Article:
Once you have your roadmap set up, and have clear goals you can use it to help you make decisions by asking yourself the question, “Does doing this take me closer to achieving my goals?” This question applies mostly when ordering tasks, but it can also help with deciding what not to do. So, you might not have ‘Don’t eat lots of chocolate cake’ as a task on your board, but you recognise that eating too much cake is going to help in achieving your Health goal, so asking yourself the question helps you decide not to.

The hard part

For most people, getting their roadmap set up is the easy bit. The hard part is having the motivation to work on the tasks. It can help to have someone who holds you accountable and asks, what have you done today?, when are you going to do that? 

If the goals are inspiring enough, over time you’ll not only get used to having the self-discipline to work on tasks, but you’ll actually enjoy it because you’ll see that you are getting closer to your goal.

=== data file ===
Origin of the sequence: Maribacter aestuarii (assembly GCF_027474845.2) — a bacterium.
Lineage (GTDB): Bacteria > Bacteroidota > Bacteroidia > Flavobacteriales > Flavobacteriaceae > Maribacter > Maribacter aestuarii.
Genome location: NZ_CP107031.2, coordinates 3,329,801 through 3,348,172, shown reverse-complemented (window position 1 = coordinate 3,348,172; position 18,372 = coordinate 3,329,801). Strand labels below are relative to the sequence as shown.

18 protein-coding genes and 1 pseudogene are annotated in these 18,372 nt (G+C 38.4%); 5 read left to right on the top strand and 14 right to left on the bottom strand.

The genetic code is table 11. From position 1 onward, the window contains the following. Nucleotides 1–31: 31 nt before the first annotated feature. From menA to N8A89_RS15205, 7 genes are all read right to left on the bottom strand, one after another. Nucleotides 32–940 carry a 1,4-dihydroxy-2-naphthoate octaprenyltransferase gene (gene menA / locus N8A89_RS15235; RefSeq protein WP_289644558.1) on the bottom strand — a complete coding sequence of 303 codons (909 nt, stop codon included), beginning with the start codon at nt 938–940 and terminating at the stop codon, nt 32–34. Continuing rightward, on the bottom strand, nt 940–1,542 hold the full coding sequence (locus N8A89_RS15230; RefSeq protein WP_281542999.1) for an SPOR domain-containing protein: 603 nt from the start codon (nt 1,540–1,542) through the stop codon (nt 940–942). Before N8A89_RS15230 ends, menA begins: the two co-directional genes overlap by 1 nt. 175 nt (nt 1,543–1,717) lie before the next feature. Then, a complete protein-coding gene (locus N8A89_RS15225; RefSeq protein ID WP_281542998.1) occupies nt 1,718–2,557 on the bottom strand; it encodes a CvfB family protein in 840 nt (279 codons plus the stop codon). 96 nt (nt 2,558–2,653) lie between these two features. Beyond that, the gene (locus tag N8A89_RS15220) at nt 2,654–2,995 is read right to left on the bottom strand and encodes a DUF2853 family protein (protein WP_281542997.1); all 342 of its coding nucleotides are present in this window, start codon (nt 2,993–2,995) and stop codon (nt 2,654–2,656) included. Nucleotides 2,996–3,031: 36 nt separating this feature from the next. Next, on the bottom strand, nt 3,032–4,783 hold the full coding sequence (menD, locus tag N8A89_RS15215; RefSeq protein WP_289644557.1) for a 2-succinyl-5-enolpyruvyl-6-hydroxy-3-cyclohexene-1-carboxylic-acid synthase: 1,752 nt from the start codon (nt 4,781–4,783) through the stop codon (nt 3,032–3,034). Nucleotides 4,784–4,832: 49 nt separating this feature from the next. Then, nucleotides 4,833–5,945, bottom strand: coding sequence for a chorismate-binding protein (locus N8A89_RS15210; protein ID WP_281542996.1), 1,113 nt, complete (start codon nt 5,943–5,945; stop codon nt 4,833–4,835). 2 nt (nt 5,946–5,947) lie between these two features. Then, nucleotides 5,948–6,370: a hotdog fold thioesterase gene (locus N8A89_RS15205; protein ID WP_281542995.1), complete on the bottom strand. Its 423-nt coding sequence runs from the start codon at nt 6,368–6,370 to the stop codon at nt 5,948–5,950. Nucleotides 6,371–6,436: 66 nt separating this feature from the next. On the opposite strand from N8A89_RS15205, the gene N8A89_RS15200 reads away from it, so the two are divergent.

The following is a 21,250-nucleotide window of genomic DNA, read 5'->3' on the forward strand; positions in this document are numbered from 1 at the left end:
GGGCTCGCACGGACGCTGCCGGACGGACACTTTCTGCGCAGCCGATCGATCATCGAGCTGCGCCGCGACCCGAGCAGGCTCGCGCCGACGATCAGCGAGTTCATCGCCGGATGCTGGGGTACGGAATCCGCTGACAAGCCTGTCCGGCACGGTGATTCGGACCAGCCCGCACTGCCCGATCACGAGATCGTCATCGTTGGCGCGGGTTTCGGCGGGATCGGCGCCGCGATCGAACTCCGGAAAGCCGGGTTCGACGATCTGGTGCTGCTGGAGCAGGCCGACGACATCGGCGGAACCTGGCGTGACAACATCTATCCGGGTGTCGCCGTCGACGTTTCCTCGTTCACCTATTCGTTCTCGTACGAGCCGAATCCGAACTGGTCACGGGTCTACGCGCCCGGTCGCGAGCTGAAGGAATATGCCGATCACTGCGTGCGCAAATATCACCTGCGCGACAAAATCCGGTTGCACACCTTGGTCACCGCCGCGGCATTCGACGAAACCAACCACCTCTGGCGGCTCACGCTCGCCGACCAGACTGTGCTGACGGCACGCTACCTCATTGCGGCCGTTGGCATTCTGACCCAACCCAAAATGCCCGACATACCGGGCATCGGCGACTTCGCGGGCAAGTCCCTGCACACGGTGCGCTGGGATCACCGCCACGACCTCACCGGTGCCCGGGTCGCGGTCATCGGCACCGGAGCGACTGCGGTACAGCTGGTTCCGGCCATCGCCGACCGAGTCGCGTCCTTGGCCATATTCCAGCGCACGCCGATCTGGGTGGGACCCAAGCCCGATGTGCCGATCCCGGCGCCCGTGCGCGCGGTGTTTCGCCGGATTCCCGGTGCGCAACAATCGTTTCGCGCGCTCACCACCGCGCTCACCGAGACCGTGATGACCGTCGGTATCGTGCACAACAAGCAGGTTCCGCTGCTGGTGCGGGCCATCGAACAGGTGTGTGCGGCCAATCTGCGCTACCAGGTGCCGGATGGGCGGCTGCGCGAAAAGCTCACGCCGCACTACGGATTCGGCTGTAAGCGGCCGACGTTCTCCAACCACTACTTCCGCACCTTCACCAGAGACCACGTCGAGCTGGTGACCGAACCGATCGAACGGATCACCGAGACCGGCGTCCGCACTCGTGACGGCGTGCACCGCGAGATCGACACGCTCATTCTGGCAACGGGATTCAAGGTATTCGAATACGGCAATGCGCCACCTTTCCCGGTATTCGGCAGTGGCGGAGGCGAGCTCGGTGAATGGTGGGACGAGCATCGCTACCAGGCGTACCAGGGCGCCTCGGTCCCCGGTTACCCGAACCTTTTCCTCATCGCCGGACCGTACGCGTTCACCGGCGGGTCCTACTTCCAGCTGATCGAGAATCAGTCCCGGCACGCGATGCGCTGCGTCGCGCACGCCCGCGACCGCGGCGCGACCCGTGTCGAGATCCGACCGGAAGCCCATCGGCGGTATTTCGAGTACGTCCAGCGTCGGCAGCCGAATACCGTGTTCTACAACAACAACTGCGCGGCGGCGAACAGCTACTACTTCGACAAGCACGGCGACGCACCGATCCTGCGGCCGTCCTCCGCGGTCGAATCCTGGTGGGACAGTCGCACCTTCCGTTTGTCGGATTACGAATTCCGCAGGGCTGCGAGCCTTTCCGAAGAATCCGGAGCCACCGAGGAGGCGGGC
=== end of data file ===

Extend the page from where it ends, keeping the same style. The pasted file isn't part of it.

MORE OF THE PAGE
Life lesson 45

Five years ago, when I turned 40, I wrote about the forty lessons I’d learned.

This is my lesson for this year: Health is important, all the stuff you’ve told about diet, exercise, sleep, drinking water, not drinking too much alcohol and not smoking, but the thing I’ve learned this year is that posture should be on that list. Get your posture right and things like walking, running, even sitting will be a little bit easier, get a wrong and you’re in for a lifetime of neck and back ache.

A roadmap for my life 

I’ve created a public roadmap for my life.

Keeping it to the simple ‘To do, doing, done’ format, the roadmap shows some of the things I’ve done including past jobs, educational achievements and experiences, things that are current in my life such my job, voluntary work and books I’m reading, and things I want to do including places I’d like to visit and doing another university course.

Seeing all of these aspects of my life in one place, what I’m doing with my time now and what I’m thinking of for the future, will help me to focus and encourage me to do things to move each card along.